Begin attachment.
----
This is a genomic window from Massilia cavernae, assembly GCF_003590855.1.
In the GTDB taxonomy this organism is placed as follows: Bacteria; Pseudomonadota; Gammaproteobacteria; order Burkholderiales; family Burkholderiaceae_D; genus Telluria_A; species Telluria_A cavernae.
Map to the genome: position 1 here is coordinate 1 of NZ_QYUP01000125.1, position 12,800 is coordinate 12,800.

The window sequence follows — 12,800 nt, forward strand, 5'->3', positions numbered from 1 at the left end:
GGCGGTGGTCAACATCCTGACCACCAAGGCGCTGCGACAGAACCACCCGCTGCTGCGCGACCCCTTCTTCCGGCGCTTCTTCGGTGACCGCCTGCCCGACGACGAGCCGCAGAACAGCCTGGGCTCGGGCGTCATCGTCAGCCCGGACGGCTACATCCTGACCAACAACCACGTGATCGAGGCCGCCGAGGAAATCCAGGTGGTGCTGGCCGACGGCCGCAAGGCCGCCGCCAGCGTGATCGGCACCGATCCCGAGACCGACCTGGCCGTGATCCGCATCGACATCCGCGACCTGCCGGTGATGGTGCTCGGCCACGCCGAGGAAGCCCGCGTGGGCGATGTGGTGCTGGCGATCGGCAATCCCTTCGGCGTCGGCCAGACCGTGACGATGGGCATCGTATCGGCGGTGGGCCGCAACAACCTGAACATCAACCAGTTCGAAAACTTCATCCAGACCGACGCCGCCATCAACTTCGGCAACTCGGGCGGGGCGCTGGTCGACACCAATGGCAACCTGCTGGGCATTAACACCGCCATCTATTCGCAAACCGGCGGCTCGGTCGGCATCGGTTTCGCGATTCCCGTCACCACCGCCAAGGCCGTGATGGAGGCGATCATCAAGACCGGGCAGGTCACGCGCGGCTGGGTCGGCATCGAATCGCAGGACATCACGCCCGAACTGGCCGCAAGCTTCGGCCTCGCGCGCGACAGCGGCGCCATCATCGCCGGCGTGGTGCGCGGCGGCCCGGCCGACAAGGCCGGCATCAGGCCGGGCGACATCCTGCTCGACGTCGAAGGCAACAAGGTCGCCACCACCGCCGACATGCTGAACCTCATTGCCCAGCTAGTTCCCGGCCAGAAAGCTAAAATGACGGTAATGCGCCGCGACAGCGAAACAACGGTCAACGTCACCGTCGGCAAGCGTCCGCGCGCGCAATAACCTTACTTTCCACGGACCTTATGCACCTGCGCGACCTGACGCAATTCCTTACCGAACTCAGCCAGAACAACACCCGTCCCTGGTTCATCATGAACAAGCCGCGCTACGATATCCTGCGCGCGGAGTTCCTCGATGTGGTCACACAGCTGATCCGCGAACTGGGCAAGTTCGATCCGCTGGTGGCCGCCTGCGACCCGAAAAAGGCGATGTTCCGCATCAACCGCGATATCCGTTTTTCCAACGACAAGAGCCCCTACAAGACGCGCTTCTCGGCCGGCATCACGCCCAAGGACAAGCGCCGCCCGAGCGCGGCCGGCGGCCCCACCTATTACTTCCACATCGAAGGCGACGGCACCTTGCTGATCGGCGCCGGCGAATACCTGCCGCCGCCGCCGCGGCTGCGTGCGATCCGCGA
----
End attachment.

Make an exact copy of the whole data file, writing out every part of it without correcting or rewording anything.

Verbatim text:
This is a genomic window from Massilia cavernae, assembly GCF_003590855.1.
In the GTDB taxonomy this organism is placed as follows: Bacteria; Pseudomonadota; Gammaproteobacteria; order Burkholderiales; family Burkholderiaceae_D; genus Telluria_A; species Telluria_A cavernae.
Map to the genome: position 1 here is coordinate 1 of NZ_QYUP01000125.1, position 12,800 is coordinate 12,800.

The window sequence follows — 12,800 nt, forward strand, 5'->3', positions numbered from 1 at the left end:
GGCGGTGGTCAACATCCTGACCACCAAGGCGCTGCGACAGAACCACCCGCTGCTGCGCGACCCCTTCTTCCGGCGCTTCTTCGGTGACCGCCTGCCCGACGACGAGCCGCAGAACAGCCTGGGCTCGGGCGTCATCGTCAGCCCGGACGGCTACATCCTGACCAACAACCACGTGATCGAGGCCGCCGAGGAAATCCAGGTGGTGCTGGCCGACGGCCGCAAGGCCGCCGCCAGCGTGATCGGCACCGATCCCGAGACCGACCTGGCCGTGATCCGCATCGACATCCGCGACCTGCCGGTGATGGTGCTCGGCCACGCCGAGGAAGCCCGCGTGGGCGATGTGGTGCTGGCGATCGGCAATCCCTTCGGCGTCGGCCAGACCGTGACGATGGGCATCGTATCGGCGGTGGGCCGCAACAACCTGAACATCAACCAGTTCGAAAACTTCATCCAGACCGACGCCGCCATCAACTTCGGCAACTCGGGCGGGGCGCTGGTCGACACCAATGGCAACCTGCTGGGCATTAACACCGCCATCTATTCGCAAACCGGCGGCTCGGTCGGCATCGGTTTCGCGATTCCCGTCACCACCGCCAAGGCCGTGATGGAGGCGATCATCAAGACCGGGCAGGTCACGCGCGGCTGGGTCGGCATCGAATCGCAGGACATCACGCCCGAACTGGCCGCAAGCTTCGGCCTCGCGCGCGACAGCGGCGCCATCATCGCCGGCGTGGTGCGCGGCGGCCCGGCCGACAAGGCCGGCATCAGGCCGGGCGACATCCTGCTCGACGTCGAAGGCAACAAGGTCGCCACCACCGCCGACATGCTGAACCTCATTGCCCAGCTAGTTCCCGGCCAGAAAGCTAAAATGACGGTAATGCGCCGCGACAGCGAAACAACGGTCAACGTCACCGTCGGCAAGCGTCCGCGCGCGCAATAACCTTACTTTCCACGGACCTTATGCACCTGCGCGACCTGACGCAATTCCTTACCGAACTCAGCCAGAACAACACCCGTCCCTGGTTCATCATGAACAAGCCGCGCTACGATATCCTGCGCGCGGAGTTCCTCGATGTGGTCACACAGCTGATCCGCGAACTGGGCAAGTTCGATCCGCTGGTGGCCGCCTGCGACCCGAAAAAGGCGATGTTCCGCATCAACCGCGATATCCGTTTTTCCAACGACAAGAGCCCCTACAAGACGCGCTTCTCGGCCGGCATCACGCCCAAGGACAAGCGCCGCCCGAGCGCGGCCGGCGGCCCCACCTATTACTTCCACATCGAAGGCGACGGCACCTTGCTGATCGGCGCCGGCGAATACCTGCCGCCGCCGCCGCGGCTGCGTGCGATCCGCGA